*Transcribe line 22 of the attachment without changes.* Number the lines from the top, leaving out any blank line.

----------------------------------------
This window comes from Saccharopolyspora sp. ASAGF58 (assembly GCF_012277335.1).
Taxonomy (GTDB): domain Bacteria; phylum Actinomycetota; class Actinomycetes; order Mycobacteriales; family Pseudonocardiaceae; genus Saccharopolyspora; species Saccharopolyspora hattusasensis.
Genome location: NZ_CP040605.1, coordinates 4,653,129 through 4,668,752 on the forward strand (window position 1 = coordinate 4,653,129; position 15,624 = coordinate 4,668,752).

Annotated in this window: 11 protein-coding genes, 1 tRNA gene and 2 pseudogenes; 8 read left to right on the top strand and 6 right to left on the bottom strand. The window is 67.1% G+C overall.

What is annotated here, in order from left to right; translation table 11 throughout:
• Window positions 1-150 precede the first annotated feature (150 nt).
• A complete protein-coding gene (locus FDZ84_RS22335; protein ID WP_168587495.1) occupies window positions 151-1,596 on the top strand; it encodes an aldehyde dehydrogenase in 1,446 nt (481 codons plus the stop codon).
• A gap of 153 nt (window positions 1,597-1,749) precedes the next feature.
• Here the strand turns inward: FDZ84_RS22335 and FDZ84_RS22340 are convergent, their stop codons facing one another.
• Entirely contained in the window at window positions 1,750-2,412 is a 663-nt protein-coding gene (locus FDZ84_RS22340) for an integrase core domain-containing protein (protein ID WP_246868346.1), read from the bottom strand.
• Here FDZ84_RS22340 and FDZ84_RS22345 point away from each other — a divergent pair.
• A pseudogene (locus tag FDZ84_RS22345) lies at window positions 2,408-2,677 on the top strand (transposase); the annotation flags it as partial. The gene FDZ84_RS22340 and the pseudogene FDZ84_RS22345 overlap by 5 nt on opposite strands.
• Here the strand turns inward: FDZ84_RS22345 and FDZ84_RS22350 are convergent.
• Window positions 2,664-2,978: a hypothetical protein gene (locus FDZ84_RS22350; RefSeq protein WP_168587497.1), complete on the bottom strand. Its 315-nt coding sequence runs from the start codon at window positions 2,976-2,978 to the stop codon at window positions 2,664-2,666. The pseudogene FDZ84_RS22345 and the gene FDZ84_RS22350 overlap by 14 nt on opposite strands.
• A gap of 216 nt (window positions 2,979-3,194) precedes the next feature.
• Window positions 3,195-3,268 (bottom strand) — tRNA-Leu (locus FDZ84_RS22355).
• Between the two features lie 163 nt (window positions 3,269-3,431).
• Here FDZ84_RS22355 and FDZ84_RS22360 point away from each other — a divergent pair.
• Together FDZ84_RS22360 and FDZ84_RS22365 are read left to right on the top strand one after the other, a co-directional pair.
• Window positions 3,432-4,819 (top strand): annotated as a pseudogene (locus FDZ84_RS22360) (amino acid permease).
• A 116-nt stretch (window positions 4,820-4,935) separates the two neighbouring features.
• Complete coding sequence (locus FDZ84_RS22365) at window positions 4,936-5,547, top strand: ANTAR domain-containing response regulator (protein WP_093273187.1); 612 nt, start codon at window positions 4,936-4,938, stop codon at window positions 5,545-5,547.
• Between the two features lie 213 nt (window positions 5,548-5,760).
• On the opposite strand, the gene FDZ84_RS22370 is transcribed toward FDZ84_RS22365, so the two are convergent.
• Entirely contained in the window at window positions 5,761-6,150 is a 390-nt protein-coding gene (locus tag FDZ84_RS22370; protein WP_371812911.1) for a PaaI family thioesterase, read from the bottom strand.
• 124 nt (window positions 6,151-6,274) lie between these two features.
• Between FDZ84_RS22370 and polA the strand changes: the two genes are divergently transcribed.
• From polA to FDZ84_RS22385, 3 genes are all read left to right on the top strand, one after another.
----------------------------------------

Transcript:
• Complete coding sequence (locus FDZ84_RS22365) at window positions 4,936-5,547, top strand: ANTAR domain-containing response regulator (protein WP_093273187.1); 612 nt, start codon at window positions 4,936-4,938, stop codon at window positions 5,545-5,547.